Parenting through a pandemic can feel like an extraordinary responsibility, as we try to help our children manage through all the uncertainty it brings. These are unfamiliar challenges, but there are reliable ways to help our children learn resilience, which can help them cope now and learn to take on future difficulties.
I am expecting a baby in a few weeks, and I am so nervous. How do I keep my baby safe while managing my own concerns?
Raising a newborn can be an isolating time, during a pandemic or not. These feelings may be exacerbated now, as physical distancing remains one of the best ways to limit the spread of illness. Try to establish a routine of self-care, making sure to designate time for yourself in your calendar. For many of us, this requires being intentional in what this time consists of and when it can be scheduled. Reach out to your social networks, and consider exploring new connections with parent groups. Most importantly, seek additional help if you notice mood changes interfering with your daily life. Try to seek support early and often if you need it. Remember that you are not alone.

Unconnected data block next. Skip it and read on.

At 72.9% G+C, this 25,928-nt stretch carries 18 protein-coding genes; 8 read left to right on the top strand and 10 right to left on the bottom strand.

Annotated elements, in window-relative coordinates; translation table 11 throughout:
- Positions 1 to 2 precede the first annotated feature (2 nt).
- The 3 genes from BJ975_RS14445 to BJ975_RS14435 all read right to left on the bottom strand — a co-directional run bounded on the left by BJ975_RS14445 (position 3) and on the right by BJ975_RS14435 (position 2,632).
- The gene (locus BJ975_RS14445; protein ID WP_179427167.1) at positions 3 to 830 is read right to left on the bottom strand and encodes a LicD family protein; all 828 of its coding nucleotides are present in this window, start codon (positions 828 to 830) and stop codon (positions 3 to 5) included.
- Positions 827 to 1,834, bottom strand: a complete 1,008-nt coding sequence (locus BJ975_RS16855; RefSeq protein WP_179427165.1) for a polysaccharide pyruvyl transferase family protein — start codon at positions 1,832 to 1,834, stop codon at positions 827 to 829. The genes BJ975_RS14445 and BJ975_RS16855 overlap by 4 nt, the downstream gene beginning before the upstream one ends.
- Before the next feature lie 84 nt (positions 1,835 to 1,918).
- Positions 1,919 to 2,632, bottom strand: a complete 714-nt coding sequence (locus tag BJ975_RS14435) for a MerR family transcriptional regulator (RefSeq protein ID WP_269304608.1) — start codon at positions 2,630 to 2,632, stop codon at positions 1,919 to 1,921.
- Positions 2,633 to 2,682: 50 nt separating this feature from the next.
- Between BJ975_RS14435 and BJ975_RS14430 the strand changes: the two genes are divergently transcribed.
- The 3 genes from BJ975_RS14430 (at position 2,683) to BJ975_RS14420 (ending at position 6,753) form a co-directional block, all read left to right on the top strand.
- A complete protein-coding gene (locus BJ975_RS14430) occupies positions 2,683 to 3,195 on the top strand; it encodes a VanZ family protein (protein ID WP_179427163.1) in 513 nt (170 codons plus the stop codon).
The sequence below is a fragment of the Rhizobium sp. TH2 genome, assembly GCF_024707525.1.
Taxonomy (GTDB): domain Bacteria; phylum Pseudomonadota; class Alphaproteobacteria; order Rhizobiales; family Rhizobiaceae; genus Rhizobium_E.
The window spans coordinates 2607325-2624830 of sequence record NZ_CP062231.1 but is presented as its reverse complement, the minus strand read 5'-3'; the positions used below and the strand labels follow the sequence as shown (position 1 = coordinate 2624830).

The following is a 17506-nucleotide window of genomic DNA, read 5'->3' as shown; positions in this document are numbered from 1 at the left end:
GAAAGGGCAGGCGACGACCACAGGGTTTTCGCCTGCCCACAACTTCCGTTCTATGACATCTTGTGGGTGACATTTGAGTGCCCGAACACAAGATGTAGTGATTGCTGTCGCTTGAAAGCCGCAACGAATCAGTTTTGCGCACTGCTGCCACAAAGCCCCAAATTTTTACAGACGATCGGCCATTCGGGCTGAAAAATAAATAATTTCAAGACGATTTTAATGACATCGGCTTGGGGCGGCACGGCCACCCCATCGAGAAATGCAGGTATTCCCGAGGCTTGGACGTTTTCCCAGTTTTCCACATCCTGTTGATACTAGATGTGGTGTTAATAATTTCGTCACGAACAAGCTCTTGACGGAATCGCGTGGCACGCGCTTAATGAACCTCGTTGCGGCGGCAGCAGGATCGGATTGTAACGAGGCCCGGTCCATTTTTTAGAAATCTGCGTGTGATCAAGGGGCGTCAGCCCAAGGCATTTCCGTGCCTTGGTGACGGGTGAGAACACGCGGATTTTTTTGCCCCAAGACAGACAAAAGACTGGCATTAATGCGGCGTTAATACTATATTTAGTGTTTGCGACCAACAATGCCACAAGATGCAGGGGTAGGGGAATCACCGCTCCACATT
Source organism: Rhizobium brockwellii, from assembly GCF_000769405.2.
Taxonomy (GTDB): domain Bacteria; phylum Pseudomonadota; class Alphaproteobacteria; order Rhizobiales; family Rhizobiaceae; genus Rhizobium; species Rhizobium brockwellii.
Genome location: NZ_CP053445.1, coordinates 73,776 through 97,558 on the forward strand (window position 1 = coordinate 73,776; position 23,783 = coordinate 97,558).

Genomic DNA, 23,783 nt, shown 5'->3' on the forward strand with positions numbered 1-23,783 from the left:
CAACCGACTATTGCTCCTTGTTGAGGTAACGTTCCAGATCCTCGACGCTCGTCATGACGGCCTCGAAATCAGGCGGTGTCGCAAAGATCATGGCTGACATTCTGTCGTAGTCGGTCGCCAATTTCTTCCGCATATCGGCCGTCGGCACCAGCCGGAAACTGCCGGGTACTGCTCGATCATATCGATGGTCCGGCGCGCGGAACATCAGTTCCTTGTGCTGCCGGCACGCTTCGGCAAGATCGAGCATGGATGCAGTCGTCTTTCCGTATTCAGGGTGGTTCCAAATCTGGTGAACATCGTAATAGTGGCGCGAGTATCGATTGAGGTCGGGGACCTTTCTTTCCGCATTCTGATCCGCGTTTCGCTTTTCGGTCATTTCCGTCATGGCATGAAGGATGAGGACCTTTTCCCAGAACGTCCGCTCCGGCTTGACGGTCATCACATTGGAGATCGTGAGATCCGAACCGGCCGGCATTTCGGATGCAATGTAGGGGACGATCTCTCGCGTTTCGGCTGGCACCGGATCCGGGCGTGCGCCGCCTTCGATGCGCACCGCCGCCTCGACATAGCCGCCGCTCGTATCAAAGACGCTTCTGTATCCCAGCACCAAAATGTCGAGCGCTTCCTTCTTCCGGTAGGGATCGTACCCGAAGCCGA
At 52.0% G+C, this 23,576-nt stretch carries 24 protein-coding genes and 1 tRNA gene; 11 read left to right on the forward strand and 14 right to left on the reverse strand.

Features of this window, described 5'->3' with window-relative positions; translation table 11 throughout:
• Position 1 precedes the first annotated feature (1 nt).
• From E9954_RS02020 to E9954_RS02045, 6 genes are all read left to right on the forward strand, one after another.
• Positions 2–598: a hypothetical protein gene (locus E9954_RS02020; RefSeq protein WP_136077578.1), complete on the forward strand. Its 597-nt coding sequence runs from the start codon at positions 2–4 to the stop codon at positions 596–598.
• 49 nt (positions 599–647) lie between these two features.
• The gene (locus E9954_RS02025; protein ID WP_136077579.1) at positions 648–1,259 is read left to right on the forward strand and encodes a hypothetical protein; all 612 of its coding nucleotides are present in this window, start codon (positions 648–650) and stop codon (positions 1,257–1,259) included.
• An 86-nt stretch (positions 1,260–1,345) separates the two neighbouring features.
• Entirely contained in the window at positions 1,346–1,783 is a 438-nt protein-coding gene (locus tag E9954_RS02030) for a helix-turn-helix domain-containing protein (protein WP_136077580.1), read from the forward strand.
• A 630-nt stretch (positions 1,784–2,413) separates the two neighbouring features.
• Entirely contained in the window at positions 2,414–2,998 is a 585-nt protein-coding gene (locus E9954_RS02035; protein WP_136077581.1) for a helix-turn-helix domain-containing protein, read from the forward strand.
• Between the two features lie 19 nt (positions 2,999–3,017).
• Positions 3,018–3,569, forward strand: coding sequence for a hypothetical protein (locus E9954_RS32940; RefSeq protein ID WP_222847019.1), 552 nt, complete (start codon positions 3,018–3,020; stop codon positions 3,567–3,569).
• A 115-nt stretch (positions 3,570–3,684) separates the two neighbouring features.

My toddler is struggling with staying at home. He is even regressing in some of his developmental skills like potty training. How do I help him?
It is easy to forget that someone so little can have really big feelings, while not having the ability to accurately express them. Because of this, you may see worsening tantrums and/or developmental regressions at this time. A good place to start is by acknowledging what your child is feeling. Using phrases like "I can see you are upset" or "I know it is hard when our favorite park is closed" can really help to break the ice and get your toddler expressing his or her emotions. Toddlers usually thrive with structure, so try to maintain a schedule. Try to also have uninterrupted time to have imaginative and physical play together daily.